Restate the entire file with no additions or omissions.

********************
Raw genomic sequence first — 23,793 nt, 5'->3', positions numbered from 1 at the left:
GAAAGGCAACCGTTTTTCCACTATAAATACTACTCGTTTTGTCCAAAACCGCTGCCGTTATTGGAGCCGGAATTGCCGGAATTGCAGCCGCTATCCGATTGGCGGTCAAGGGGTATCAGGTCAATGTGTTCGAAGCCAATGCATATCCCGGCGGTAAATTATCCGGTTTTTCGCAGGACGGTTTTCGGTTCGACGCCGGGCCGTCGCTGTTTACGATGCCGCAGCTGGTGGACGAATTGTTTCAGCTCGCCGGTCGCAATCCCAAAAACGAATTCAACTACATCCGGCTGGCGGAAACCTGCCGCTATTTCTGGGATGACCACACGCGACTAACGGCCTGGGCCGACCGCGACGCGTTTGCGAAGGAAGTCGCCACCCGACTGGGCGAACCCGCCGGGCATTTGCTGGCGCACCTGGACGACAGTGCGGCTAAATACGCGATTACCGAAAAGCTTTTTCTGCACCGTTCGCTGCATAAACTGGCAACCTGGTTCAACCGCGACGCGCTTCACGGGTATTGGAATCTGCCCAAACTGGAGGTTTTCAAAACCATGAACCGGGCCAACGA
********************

Raw genomic sequence first — 23,793 nt, 5'->3', positions numbered from 1 at the left:
GAAAGGCAACCGTTTTTCCACTATAAATACTACTCGTTTTGTCCAAAACCGCTGCCGTTATTGGAGCCGGAATTGCCGGAATTGCAGCCGCTATCCGATTGGCGGTCAAGGGGTATCAGGTCAATGTGTTCGAAGCCAATGCATATCCCGGCGGTAAATTATCCGGTTTTTCGCAGGACGGTTTTCGGTTCGACGCCGGGCCGTCGCTGTTTACGATGCCGCAGCTGGTGGACGAATTGTTTCAGCTCGCCGGTCGCAATCCCAAAAACGAATTCAACTACATCCGGCTGGCGGAAACCTGCCGCTATTTCTGGGATGACCACACGCGACTAACGGCCTGGGCCGACCGCGACGCGTTTGCGAAGGAAGTCGCCACCCGACTGGGCGAACCCGCCGGGCATTTGCTGGCGCACCTGGACGACAGTGCGGCTAAATACGCGATTACCGAAAAGCTTTTTCTGCACCGTTCGCTGCATAAACTGGCAACCTGGTTCAACCGCGACGCGCTTCACGGGTATTGGAATCTGCCCAAACTGGAGGTTTTCAAAACCATGAACCGGGCCAACGA